Never Say Never

Last night I did something I never thought I would do.
No, I didn’t sleep in a tent. No, I didn’t scale the Empire State Building using only dental floss and a fork. No, I didn’t chant downstairs at the yoga studio. And no no no, a thousand times NO, I did not cook.
(I did iron, but that’s not what I’m talking about either.)
What I did was this: I walked out of a show. Yes, I did. And not during intermission, as I did a couple of years ago when Lily Tomlin’s tired old act failed to elicit the slightest amused chortle from me. No, I walked out during an act. But I assure you that my remaining in the theater would have been ruder than leaving it, because I reached a point last night where my sighs were becoming more and more audible and my squirming in my seat more and more frequent that I feared that at any moment I was just going to spring to my feet and yell, “Stop it! Just STOP it! End the fucking TORTURE!!!!”
Only once before have I truly felt the urge to leave a show mid-performance, and that was “Taller Than a Dwarf”, a horrendous Matthew Broderick/Parker Posey vehicle that stalled shortly after it started and then quickly coughed its way to a sputtering demise well before the end of the first act. Still, I stayed for the entire performance, even though I easily could have left during intermission. I figured, hey, we paid enough money for our tickets, and we’d gone through hell to get up to New York (this was when we were still living in Philadelphia), so we were going to watch the entire show if it killed us. Which it nearly did.
But last night, there was no excuse or reason for me to stay. Last night I only travelled a few blocks to see the show. Last night I only paid $5.00. Last night I easily could have left during the break. But I didn’t.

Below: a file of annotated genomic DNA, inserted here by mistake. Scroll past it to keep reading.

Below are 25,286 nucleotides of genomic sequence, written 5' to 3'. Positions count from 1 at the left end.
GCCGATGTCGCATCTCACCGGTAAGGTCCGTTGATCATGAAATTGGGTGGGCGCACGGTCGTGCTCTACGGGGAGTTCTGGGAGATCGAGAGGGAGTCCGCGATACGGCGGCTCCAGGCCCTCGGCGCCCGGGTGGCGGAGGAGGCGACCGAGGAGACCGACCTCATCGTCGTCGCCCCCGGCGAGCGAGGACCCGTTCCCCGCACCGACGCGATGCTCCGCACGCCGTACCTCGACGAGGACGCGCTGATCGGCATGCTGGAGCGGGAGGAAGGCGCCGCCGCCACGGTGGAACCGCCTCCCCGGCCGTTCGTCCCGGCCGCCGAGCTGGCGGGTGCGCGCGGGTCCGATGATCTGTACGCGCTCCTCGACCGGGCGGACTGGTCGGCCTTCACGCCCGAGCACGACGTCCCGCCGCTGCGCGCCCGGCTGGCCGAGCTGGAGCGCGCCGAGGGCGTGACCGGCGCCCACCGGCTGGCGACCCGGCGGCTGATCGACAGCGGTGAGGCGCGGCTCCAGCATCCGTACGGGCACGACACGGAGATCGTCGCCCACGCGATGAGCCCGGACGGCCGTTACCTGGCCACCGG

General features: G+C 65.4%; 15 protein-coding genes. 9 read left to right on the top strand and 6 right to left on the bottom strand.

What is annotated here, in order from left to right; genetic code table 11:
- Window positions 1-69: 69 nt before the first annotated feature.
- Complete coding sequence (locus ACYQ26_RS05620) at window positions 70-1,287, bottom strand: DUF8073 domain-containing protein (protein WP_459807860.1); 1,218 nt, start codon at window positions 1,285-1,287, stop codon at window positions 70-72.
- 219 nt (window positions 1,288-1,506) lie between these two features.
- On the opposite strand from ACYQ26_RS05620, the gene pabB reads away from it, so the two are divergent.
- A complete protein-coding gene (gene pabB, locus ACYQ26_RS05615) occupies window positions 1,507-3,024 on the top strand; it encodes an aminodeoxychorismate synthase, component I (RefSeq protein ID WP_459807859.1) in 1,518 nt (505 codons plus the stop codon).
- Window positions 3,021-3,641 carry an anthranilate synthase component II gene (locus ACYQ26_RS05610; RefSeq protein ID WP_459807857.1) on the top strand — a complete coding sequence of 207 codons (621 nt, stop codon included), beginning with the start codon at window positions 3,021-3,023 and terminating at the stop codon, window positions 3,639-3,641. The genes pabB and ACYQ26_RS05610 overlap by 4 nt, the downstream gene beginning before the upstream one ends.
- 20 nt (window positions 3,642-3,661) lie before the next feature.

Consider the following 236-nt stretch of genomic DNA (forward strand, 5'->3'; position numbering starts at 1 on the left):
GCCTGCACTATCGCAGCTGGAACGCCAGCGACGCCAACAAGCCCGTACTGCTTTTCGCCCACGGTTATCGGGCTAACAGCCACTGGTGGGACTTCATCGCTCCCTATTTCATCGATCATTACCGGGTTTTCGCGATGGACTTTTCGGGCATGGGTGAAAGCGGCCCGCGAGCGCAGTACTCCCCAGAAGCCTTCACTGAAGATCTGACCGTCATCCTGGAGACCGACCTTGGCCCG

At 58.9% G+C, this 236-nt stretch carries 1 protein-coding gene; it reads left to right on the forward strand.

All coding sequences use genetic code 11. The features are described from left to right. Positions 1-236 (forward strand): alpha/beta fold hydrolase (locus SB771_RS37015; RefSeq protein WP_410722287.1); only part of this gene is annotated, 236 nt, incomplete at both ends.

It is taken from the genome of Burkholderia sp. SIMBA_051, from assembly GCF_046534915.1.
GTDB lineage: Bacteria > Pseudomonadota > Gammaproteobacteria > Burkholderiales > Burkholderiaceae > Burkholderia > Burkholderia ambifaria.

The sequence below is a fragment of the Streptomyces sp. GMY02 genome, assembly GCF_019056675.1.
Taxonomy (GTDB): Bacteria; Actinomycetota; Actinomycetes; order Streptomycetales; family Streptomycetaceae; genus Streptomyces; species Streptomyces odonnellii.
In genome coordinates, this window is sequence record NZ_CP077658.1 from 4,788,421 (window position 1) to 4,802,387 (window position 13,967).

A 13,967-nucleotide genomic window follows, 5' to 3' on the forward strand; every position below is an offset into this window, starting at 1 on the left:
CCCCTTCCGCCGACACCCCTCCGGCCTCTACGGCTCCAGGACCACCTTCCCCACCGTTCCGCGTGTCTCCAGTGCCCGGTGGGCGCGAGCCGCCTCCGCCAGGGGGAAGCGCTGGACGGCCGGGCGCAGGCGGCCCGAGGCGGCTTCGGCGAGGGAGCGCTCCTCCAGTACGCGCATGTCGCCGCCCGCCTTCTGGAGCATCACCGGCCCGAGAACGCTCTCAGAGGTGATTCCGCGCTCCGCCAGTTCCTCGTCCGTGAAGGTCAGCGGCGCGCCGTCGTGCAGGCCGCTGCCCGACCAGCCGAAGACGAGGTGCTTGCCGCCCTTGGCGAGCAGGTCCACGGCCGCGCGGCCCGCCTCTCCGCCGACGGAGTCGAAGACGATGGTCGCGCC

Last night’s show was presented in two parts. It was (supposedly) a comedy show. The first part was a two-woman effort that wasn’t brilliant or hilarious; nevertheless, it was somewhat engaging and occasionally made me titter. I didn’t guffaw once or even truly laugh, and there was no danger of incontinence. But that was all right. I wasn’t expecting anything amazing, so I guess I got what I paid for. It was only the second part of the show that was the bomb. (And no, kidz, I don’t mean “da bomb”.)
Don’t ask me why I felt compelled to stay for the second part. I don’t know. My first instinct was to just leave, along with a good fraction of the audience, but I thought, “Well, maybe I’ll miss something. Maybe they’re saving the better part of the show for last.” So I stayed.
And immediately wished I’d left when I had the chance.
The second part consisted of two guys, probably in their 30s. It was all improv. Or at least I hope it was. Because it would be truly pathetic to think that the tripe I witnessed was actually scripted. I will not go into detail about the so-called performance, because, just like with fried liver (or, of course, tripe), it would surely taste even worse regurgitated than it did when initially consumed.
So for the next forty minutes or so I watched, in ever escalating dismay, and in complete silence, what was perhaps the most unfunny comedy I have ever witnessed. These two chumps insisted on beating a horse that was dead as soon as it left the gate. And not only did they beat it, but they chopped it, minced it, sliced and diced it, and then ground it to a coarse powder.
Somewhere during the third or fourth “skit”, I found that my silent sighs were morphing into outright audible groans. I knew I had to leave. I didn’t care if the two schlubs included my desperate exit in their act. I didn’t care that I had to climb over quite a few pairs of jumbled legs in order to free myself from the misery. I didn’t care if, upon my exit, I would be force-fed liver, cottage cheese, aspic, and Jello 1-2-3. I was outta there.
And at long last I was.
Now, as you may recall, at the end of June, I railed against the people who dared to leave the ballet during the curtain call. As I said then, “You were just given something beautiful, you cretins. You were presented with an exquisite two-and-a-half-hour gift. The least you could have done was hang around for two-and-a-half minutes to thank them for it.” So yes, I did remember that as I made my decision to leave last night’s show. But then again, what I was given last night was not an exquisite gift. It was the equivalent of this.